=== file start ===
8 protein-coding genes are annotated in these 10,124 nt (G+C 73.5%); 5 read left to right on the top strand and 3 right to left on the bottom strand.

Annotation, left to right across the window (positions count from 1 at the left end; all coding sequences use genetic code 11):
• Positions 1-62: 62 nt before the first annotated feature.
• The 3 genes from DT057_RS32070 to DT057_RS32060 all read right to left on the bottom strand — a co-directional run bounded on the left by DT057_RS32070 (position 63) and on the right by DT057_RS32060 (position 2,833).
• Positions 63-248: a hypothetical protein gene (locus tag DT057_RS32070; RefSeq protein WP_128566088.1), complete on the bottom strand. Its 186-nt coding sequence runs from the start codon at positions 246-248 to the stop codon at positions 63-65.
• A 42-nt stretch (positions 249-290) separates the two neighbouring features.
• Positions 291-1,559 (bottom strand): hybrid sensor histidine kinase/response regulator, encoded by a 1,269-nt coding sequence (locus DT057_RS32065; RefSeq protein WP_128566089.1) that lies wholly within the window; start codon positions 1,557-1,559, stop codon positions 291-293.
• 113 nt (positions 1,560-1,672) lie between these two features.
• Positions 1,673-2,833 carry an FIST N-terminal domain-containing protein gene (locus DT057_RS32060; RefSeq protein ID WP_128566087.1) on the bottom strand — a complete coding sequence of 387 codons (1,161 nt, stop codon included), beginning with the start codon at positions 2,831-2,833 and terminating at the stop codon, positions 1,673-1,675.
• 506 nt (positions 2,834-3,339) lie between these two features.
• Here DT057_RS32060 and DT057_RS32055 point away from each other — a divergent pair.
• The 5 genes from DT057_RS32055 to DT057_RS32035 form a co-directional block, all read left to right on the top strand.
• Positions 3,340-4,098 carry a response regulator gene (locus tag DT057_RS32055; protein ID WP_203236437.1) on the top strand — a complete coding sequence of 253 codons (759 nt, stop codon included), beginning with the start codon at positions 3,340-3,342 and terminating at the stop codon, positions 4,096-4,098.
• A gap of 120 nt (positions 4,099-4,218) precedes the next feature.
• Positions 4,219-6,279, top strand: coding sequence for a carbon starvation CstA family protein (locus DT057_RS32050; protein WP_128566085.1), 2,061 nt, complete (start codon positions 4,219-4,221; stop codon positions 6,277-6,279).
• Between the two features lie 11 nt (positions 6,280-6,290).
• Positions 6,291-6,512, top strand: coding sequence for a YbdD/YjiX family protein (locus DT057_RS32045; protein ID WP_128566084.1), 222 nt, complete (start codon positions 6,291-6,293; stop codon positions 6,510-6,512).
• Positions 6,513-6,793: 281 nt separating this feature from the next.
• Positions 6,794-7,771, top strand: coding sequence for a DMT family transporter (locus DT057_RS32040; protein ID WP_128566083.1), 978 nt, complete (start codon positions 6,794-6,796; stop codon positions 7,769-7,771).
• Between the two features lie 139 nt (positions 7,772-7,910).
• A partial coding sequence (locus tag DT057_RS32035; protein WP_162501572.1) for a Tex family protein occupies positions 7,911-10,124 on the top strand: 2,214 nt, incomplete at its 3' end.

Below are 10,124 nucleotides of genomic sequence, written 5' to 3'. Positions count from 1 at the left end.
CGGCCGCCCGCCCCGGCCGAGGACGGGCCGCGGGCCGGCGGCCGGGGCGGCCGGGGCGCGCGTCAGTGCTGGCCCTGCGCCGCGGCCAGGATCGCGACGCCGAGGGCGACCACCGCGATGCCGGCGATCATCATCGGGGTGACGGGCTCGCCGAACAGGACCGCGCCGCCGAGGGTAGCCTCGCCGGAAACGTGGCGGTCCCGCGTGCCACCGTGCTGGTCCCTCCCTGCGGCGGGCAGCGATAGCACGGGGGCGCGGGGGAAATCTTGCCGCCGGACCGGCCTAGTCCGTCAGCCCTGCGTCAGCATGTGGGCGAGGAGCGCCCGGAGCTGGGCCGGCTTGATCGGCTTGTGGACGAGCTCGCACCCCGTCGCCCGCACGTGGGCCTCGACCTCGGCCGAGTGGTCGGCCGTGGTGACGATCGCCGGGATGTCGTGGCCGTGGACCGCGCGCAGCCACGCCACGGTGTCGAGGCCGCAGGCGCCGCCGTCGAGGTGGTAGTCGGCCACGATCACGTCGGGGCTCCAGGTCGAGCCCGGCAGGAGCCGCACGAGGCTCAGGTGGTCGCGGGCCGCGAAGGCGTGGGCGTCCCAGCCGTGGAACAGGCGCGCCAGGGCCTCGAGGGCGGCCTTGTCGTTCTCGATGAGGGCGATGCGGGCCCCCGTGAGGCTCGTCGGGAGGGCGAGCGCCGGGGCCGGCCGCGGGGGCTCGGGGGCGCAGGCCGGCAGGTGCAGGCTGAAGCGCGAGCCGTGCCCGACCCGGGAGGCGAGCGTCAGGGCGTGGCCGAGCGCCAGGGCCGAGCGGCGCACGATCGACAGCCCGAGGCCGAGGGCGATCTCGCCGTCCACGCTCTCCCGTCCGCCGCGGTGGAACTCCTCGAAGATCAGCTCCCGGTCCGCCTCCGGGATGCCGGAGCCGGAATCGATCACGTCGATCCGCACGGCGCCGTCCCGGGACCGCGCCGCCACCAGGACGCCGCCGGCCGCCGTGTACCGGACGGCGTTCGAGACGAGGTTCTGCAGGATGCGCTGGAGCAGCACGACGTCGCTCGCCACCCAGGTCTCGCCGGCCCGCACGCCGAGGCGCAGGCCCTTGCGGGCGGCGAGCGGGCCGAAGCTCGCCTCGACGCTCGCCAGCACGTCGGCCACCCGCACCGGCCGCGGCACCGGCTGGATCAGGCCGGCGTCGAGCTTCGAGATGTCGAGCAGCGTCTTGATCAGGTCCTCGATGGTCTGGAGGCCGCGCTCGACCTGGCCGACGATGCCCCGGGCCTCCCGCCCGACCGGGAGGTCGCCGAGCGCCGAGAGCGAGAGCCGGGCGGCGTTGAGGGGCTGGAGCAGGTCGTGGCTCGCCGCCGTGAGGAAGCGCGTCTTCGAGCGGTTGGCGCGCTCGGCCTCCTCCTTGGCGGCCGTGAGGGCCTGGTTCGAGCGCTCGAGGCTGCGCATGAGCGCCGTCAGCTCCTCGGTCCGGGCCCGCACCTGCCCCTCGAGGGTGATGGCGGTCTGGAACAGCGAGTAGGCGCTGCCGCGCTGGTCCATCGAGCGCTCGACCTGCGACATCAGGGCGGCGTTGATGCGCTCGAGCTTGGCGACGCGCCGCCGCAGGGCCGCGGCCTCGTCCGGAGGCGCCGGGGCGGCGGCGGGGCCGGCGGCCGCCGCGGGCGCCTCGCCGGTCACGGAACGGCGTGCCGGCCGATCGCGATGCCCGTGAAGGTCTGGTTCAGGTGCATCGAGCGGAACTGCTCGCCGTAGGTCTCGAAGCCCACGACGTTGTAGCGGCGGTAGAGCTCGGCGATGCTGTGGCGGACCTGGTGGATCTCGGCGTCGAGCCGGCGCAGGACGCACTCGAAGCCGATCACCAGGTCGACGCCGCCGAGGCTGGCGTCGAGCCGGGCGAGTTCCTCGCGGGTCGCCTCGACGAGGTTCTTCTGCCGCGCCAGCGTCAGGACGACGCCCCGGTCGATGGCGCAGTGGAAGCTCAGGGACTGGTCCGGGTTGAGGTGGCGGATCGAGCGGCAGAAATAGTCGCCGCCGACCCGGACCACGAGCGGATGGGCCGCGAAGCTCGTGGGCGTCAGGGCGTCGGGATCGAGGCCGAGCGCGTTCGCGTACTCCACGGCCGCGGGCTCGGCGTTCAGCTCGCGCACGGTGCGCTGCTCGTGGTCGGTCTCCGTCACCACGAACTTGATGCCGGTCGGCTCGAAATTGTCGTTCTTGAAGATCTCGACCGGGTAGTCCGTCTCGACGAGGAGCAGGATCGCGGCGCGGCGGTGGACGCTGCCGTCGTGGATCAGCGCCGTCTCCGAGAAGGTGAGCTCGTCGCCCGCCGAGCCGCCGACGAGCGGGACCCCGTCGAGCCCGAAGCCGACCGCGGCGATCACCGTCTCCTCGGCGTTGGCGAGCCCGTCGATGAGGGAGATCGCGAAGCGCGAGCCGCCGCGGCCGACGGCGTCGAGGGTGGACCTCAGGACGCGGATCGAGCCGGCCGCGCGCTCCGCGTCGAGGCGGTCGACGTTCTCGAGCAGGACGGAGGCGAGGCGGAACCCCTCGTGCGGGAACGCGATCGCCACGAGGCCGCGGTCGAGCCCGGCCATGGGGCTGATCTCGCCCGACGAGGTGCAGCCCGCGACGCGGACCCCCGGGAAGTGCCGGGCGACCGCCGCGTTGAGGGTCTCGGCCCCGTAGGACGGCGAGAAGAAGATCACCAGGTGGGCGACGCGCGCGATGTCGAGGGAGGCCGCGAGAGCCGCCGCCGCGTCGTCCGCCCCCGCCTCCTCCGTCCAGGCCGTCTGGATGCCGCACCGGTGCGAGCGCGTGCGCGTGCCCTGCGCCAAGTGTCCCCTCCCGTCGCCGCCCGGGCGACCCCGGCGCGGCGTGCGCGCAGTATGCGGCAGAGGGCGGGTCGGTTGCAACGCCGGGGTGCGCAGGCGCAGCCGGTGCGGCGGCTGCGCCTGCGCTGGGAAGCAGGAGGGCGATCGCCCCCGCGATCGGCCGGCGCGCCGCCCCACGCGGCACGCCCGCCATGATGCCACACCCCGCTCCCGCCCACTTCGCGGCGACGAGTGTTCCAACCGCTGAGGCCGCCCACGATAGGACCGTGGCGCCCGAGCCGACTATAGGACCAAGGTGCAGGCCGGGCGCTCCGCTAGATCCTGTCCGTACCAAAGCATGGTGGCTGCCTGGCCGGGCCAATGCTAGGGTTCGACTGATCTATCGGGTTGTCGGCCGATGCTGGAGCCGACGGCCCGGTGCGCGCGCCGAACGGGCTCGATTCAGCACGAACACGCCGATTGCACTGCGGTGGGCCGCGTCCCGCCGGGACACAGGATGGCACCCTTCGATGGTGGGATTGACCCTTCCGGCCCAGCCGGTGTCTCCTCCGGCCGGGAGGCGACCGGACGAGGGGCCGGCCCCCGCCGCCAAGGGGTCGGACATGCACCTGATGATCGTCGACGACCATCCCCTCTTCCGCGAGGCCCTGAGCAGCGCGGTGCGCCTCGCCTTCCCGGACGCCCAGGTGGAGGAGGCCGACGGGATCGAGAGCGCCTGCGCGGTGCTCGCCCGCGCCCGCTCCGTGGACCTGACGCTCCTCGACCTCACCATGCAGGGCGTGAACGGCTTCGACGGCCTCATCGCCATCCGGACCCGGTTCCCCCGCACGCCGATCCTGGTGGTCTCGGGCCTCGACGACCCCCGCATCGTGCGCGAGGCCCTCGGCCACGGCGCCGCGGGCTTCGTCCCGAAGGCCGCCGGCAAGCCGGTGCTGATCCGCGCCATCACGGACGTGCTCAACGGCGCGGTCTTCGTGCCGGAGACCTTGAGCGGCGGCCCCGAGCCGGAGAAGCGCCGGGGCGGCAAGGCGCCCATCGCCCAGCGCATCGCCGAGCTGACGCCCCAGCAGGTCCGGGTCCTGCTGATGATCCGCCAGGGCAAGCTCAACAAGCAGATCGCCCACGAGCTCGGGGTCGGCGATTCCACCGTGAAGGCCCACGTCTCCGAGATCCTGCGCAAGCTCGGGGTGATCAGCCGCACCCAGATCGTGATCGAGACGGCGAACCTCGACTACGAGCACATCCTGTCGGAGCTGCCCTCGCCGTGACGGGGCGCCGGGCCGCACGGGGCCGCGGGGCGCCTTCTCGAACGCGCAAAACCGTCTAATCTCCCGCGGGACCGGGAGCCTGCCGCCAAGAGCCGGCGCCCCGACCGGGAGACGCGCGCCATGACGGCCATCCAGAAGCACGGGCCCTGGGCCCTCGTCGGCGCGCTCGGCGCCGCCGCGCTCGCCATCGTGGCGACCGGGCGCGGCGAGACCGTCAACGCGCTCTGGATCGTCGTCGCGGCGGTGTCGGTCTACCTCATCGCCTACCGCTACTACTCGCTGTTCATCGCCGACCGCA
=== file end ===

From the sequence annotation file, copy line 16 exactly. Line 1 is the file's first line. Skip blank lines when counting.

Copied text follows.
• Between the two features lie 11 nt (positions 6,280-6,290).